This post is dedicated to my late grandma.


Interesting reads:

http://www.theworldcounts.com/life/potentials/four-levels-of-happiness

http://headhearthand.org/blog/2014/09/17/7-types-of-happiness/

http://trainugly.com/three-types-happiness/

https://www.elitedaily.com/life/motivation/2-types-of-happy/1045960

http://bigthink.com/scotty-hendricks/three-kinds-of-happiness-and-how-to-achieve-them

https://theskillcollective.com/blog/the-3-types-of-happiness

http://www.businessinsider.com/the-3-different-types-of-happiness-and-what-you-can-do-to-achieve-them-2016-4/?IR=T

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25 thoughts on “How to achieve the different types of happiness?

  1. Such an interesting read because all too often happiness is this kind of elusive concept, and we barely recognise that there’s more than one ‘type’ of happiness. The Scandinavian thoughts on happiness are becoming more known about in Western cultures and I think that’s opening up mindsets a little more too thankfully on what can constitute happiness and how to ‘achieve’ it (rather than looking at things that we think could make us happy – money, career, abundance of stuff etc – that don’t make us happy if/when they’re achieved). Great post! 🙂
    Caz x

    Liked by 3 people

    1. You pointed out an important fact. Stuff doesn’t make us happy. People do. When we buy someone a gift, be happy because of the thought rather than what the gift actually is. Of course what sort of gift shows whether the person has put some thought into it and should up that happiness quotient. =)

      Liked by 3 people

  2. The simple pleasures of Epicurus are a good starting point, but seeking pleasure for its own sake is an insidious trap, albeit a very common attitude. And the wise man always goes the opposite way to the common man. But overall you have raised so many interesting points that I felt like commenting on each paragraph. The best I can think of is link to what I have also written on this same topic:
    https://planetlonelyblog.wordpress.com/2017/12/01/that-elusive-happiness/

    Liked by 3 people

  3. Interesting.

    You are living in America ..
    After growing up /living in Asia ..( just wondering how definition of happiness are different..). I have asked “ how happy are you ?( scales )”.. yes, in America . I felt so stressed that time , so I couldn’t say “I am so happy (like 8-9-10) “… actually I felt happiness levels are 1or 2. That means : the conditions , I didn’t feel homesick at all.. but I couldn’t hide my real emotions . But some expected I would be saying “ scale 8-9 suppose ( I had to make some gesture for how huge happiness I have ). Also even I was scolded . “ Why you can’t say I am so happy !”. Quite strange but after coming back to home country, I got similar experiences sometimes . Not gestures but from my way of talking / expressions. Obviously I don’t feel happy or satisfied at all. So some got upset . Well.. happiness are not forced . “ Are happy ?”— not easy to response. “ are you feeling happy at this moment ?”: that’s easier to reply. Also maybe after 10minutes later situations are changing ..? From my personal experiences, sometimes it’s almost impossible to even say : sometimes better to say White lie and make someone’s feeling satisfactions in stead of get mad. But about myself, not easy to keep pretending : so I just trying to say alternative way . Also from my personal experiences: when we keep saying I am not lucky or why this happens to me (.. ). Just better to change our mind shift to optimistic way. Of course if we are very serious sickness , better to say honestly . Otherwise , saying optimistic at least .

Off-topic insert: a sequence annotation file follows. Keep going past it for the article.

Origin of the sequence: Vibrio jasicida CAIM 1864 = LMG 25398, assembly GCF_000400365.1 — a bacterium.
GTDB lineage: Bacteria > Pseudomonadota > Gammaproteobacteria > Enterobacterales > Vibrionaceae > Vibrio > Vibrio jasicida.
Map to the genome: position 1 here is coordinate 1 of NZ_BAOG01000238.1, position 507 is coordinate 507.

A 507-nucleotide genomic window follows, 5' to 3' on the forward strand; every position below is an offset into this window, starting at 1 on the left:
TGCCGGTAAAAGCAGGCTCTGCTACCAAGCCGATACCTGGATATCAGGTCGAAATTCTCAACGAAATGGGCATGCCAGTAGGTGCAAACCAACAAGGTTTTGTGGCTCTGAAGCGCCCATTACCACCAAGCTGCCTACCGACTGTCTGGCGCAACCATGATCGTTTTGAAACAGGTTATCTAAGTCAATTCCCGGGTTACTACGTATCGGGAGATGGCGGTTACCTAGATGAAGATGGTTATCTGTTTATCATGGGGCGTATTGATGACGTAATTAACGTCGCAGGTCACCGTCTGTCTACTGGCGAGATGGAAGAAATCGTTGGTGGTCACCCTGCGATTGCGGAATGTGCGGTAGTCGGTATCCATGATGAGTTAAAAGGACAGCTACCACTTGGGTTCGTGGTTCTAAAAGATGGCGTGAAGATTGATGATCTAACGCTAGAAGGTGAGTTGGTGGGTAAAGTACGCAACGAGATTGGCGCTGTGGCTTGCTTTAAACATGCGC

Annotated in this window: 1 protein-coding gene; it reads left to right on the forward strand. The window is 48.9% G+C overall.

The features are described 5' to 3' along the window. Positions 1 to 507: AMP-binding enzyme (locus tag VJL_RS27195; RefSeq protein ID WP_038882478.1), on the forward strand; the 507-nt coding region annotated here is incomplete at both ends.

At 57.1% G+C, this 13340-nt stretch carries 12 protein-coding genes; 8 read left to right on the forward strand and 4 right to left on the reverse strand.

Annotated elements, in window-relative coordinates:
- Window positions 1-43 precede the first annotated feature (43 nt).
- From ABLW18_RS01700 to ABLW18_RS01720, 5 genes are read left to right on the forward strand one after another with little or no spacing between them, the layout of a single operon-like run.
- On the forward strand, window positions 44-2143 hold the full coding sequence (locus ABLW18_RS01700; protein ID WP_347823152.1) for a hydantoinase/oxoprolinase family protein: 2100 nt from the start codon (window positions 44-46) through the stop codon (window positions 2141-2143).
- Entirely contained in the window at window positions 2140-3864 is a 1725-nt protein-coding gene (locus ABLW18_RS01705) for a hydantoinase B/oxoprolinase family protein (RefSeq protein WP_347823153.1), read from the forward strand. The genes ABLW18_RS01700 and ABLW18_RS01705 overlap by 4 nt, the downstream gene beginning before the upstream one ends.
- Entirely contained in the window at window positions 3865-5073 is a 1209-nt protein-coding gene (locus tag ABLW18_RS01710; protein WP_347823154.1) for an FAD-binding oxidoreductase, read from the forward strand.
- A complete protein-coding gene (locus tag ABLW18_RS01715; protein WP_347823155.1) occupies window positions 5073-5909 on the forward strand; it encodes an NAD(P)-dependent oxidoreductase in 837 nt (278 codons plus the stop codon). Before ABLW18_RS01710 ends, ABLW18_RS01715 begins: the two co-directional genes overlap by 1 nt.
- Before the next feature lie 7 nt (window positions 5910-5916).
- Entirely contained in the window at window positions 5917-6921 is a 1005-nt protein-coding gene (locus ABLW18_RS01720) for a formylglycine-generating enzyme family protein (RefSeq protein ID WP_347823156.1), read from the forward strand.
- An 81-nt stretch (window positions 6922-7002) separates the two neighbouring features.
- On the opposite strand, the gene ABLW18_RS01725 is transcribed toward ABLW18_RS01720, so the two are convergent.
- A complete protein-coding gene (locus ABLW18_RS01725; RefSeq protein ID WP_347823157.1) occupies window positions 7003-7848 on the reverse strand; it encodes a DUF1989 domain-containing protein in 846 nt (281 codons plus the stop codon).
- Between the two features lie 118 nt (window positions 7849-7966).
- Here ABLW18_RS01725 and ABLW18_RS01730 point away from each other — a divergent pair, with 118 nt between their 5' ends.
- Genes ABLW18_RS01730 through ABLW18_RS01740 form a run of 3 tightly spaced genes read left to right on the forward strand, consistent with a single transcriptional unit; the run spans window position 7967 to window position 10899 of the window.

Or saying thank you ( even someone’s get mad … : they care you even they are like enemy or hostile , I mean , even they like you or not , they have interested in you . That mean , they are expected you to answer your positive feedback : that means , they thought they did something good .. even not that ‘s good for you ).

    Anyway ….
    On this complexed societies / world , better to save your energy and use effectively way . “ words “ have powers : even intended or unconsciously.

    Keep repeating ( even on your mind ) :
    Something “ better words / experiences “.
    Or maybe quotations .

    Your life will be improved ( if you are feeling unhappy …).. and then better to “ use “ the good / positive / optimistic words when you feel to do so.

    Nowadays when we are on coffee shop for quick orders. Or buying some items at convenience shops ( 24hours open ). We don’t talk that much as shop staffs and customers.

    But at least I dare to talk a few ( as they also being busy / need to concentrate on their works as they made mistakes , many customers claiming.. ). So at least I am trying to say thank you as a customer ( even I purchased). Also I am trying to be somehow smile ( not big smile but somehow ).

    It’s super / crazy easy to communicate on the web ( .. mostly one way but …),
    I do rather trying to talk even one minute with new people everyday or at least some days of a week .

    Sometimes I can get surprising benefits .

    I will write this interesting phenomenons another times .

    After all… on this modern / digital era,
    Many people are unconsciously seeking some opportunities to communicate in person / face to face .

    Thank you for reading .., :
    if anyone really reading ..:-)

    Liked by 3 people

    1. Thanks for the reply. Situations play a part in our momentary happiness or at the perception of it. Deeper happiness comes from within when we have achieved or know that we will achieve it one day. The last part deals with hope. The current digital options complicates things and I do agree that people should talk more as it serves to bond rather than just pure messages. The other portion is to compare your happiness with someone else’s which to me is a big no-no. What you achieve is in your hands and you can make that difference. But it has to start sometime. Preferably now.

      Liked by 3 people